Your mother always told you not to sit too close to the TV. But sitting too far away from a small television is annoying because the picture looks too small. On the other hand, sitting very close to a large television is also not ideal because you can't focus on the whole thing at once.

Given a television of a certain size, where's the best place to put the couch? This lesson uses right triangle trigonometry and a rational function to explore the percent of your visual field that is occupied by the area of a television.

### Students will

• Use right triangle trigonometry to find the visible width, height, and viewing area for various distances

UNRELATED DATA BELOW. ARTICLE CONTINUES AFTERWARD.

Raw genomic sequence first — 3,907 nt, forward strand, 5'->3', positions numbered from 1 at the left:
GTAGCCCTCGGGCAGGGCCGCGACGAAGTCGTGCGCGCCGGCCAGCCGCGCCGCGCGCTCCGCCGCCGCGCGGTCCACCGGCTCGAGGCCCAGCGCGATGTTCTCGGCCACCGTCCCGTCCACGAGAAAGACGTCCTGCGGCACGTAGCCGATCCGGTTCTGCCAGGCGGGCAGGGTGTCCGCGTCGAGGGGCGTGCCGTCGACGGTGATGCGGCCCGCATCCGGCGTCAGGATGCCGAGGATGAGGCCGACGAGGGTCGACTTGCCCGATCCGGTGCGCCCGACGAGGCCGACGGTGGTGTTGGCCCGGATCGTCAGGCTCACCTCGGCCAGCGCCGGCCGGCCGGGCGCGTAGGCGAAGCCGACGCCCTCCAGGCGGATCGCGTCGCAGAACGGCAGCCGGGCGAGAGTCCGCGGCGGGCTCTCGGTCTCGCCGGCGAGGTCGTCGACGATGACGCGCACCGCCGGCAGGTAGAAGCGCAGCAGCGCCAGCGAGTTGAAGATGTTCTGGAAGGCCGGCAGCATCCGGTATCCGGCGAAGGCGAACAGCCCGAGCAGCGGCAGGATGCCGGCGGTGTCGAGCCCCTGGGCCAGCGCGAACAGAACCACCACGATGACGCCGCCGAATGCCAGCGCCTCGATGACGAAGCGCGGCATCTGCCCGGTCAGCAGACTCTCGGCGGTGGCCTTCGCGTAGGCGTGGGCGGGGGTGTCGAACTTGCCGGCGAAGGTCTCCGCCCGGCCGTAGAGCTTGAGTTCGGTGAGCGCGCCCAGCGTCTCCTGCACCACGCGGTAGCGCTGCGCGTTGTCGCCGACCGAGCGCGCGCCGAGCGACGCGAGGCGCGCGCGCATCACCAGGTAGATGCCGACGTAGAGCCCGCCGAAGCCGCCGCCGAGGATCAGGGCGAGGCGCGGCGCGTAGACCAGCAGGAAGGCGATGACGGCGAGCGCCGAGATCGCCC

• Find and plot the percent of your field of view filled by a 60-in. TV for various distances
• Write a rational function for the percent of your visual filled by a 60-in. TV in terms of distance from the TV
• Solve, algebraically or by graphing, the function to find the distance where the TV fills 100% of your view

### Before you begin

Students should be able to apply trigonometric ratios to find an unknown side length of a right triangle. They should be able to calculate the area of a rectangle, and calculate a percent area given a part and a whole. They will be asked to generalize a repeated percent-area calculation and write a rational function. This lesson could be a great way to contextualize a function that is neither linear nor exponential. Finally, students will be asked to solve their equation, through either algebraic manipulation or graphically with technology.